Kevin Hearn, keyboardist for The Barenaked Ladies and an avid art collector, accidentally opened a can of worms by purchasing a painting by late indigenous artist Norval Morrisseau. During an exhibit of Hearn’s curated pieces at the Art Gallery of Ontario, his Morrisseau was proven to be bogus. This pivotal event (which also led to a lengthy court case) pulled a thread, unravelling conflicting opinions surrounding a remarkable mystery behind Morrisseau’s work.
Hellmington centres on Detective Samantha Woodhouse, distressed over the recent death of her father and tormented by a forgotten yet mysterious case of the disappearance of a former high school classmate. In order to piece together the puzzle of the latter, Samantha reconnects with her past while she’s in town for the funeral; including meeting old acquaintances and people who were close to her late dad.
Acquainted is the type of indie that wants to say something profound about romance. Little does writer/director Natty Zavitz know, dozens of other movies have beat him to the punch.
An Audience of Chairs isn’t just one movie. This new film from Deanne Foley (Relative Happiness) based on Joan Clark’s novel of the same name appears to be a sombre Canadian drama that you prepare for by stuffing your pockets full of tissue. While it is a tear-jerker, it’s also a character drama, a romance, and a message film. And, surprisingly enough, Foley pulls off this trifecta.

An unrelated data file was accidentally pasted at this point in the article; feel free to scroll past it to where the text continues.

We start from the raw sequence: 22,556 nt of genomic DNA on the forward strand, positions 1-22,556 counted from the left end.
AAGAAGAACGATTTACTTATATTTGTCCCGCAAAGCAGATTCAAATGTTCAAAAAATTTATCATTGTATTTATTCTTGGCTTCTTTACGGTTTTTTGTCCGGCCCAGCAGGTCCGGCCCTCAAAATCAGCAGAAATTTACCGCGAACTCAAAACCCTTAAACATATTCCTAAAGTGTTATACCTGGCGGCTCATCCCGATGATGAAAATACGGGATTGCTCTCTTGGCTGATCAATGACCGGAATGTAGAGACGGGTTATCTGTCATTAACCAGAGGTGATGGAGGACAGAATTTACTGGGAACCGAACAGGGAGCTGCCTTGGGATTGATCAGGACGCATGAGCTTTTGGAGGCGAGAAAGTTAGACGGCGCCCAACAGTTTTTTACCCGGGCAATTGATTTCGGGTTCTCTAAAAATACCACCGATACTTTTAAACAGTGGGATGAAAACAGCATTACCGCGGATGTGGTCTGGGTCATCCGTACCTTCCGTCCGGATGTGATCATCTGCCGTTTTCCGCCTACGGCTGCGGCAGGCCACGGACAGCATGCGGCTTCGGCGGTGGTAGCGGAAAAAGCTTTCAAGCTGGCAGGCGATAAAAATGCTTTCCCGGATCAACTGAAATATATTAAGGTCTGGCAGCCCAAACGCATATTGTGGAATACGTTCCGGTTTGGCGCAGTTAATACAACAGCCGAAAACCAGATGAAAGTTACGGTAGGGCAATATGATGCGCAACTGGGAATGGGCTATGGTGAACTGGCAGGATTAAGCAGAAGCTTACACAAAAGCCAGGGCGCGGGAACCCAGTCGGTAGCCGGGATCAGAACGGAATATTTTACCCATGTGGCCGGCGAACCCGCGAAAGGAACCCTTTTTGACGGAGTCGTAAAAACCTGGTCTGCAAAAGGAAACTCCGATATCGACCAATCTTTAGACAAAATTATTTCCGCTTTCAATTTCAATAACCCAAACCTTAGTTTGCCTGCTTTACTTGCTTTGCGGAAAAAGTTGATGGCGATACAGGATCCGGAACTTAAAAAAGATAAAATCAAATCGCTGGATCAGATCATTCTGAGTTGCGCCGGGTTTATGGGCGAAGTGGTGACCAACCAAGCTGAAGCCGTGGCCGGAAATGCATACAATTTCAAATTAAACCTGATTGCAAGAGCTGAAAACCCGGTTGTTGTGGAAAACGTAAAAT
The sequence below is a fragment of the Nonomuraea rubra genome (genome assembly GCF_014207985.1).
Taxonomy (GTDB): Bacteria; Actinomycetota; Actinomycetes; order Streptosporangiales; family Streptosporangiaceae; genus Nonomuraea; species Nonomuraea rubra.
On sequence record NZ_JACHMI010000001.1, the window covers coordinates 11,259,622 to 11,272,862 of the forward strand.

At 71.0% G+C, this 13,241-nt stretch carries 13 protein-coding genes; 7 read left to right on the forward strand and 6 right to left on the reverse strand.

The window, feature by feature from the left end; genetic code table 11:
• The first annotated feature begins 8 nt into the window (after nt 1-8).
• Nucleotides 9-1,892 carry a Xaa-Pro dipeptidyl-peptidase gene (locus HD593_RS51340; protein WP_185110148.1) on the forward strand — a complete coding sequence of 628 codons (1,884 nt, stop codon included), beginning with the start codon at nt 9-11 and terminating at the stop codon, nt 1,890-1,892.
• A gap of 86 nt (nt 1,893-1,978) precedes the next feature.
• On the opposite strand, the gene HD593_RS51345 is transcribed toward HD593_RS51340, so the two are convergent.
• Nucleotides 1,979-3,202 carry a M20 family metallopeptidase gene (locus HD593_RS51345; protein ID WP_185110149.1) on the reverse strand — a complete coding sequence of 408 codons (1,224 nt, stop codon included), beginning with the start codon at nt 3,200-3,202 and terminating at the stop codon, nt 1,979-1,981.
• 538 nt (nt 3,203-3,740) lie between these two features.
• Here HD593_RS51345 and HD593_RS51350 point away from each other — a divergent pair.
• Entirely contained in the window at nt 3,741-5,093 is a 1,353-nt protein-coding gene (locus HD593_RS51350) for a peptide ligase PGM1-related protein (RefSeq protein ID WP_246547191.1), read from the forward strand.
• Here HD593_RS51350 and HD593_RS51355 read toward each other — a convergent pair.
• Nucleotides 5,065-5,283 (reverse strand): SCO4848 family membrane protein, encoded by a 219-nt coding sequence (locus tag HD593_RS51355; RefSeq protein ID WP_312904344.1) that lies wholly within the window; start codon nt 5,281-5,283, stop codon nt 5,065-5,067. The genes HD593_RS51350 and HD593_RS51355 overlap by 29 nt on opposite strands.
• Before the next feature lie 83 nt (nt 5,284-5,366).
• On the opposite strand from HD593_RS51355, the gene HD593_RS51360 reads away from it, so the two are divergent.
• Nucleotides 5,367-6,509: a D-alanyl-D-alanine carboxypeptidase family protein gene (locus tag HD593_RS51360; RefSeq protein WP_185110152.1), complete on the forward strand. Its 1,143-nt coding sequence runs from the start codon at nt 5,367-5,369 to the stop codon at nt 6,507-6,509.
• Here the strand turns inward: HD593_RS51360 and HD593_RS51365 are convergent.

After touring the festival circuit and sweeping the hearts of many movie goers, Tulipani – Love, Honour and a Bicycle finally makes its way into theatres to claim more adoration from audiences.
At first glance, Across the Line is a common film that exposes a type of impressionable racial discrimination filmmakers have acknowledged before. This time, the devastation hits close to home (Nova Scotia) and allows a breakout director to handle the heavy material in a different way that doesn’t dance around the aftermath.
By: Addison Wylie Life With Derek’s Michael Seater gets his directorial feet wet with the ensemble dramedy People Hold On. It’s a good place for the budding filmmaker to start. The film itself is contained within few environments and doesn’t call for visual tricks, which leaves Seater a lot of time to draw characters and connect with his tight-knit cast. The filmmaker must’ve also felt another level of comfort and confidence knowing co-star Paula Brancati – whom…